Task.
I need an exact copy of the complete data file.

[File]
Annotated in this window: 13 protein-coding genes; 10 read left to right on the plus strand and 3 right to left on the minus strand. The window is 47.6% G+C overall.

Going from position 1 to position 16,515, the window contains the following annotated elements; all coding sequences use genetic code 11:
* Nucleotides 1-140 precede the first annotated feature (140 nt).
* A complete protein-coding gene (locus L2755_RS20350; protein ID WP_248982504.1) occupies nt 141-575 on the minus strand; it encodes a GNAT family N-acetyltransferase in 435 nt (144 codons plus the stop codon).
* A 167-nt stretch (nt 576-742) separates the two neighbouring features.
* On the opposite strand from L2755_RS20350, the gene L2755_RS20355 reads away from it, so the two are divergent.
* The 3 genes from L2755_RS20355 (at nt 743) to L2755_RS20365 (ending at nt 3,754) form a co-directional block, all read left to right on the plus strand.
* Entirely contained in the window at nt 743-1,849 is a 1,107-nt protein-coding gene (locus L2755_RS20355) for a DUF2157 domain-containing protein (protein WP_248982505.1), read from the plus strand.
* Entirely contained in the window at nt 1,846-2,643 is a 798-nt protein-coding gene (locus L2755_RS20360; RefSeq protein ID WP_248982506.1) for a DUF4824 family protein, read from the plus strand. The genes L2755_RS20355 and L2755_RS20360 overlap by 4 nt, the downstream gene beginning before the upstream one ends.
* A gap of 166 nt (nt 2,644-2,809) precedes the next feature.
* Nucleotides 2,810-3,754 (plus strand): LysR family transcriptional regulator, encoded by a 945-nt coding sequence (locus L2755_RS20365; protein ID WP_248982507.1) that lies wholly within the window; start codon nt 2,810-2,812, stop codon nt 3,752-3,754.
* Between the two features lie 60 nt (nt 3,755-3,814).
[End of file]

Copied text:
Annotated in this window: 13 protein-coding genes; 10 read left to right on the plus strand and 3 right to left on the minus strand. The window is 47.6% G+C overall.

Going from position 1 to position 16,515, the window contains the following annotated elements; all coding sequences use genetic code 11:
* Nucleotides 1-140 precede the first annotated feature (140 nt).
* A complete protein-coding gene (locus L2755_RS20350; protein ID WP_248982504.1) occupies nt 141-575 on the minus strand; it encodes a GNAT family N-acetyltransferase in 435 nt (144 codons plus the stop codon).
* A 167-nt stretch (nt 576-742) separates the two neighbouring features.
* On the opposite strand from L2755_RS20350, the gene L2755_RS20355 reads away from it, so the two are divergent.
* The 3 genes from L2755_RS20355 (at nt 743) to L2755_RS20365 (ending at nt 3,754) form a co-directional block, all read left to right on the plus strand.
* Entirely contained in the window at nt 743-1,849 is a 1,107-nt protein-coding gene (locus L2755_RS20355) for a DUF2157 domain-containing protein (protein WP_248982505.1), read from the plus strand.
* Entirely contained in the window at nt 1,846-2,643 is a 798-nt protein-coding gene (locus L2755_RS20360; RefSeq protein ID WP_248982506.1) for a DUF4824 family protein, read from the plus strand. The genes L2755_RS20355 and L2755_RS20360 overlap by 4 nt, the downstream gene beginning before the upstream one ends.
* A gap of 166 nt (nt 2,644-2,809) precedes the next feature.
* Nucleotides 2,810-3,754 (plus strand): LysR family transcriptional regulator, encoded by a 945-nt coding sequence (locus L2755_RS20365; protein ID WP_248982507.1) that lies wholly within the window; start codon nt 2,810-2,812, stop codon nt 3,752-3,754.
* Between the two features lie 60 nt (nt 3,755-3,814).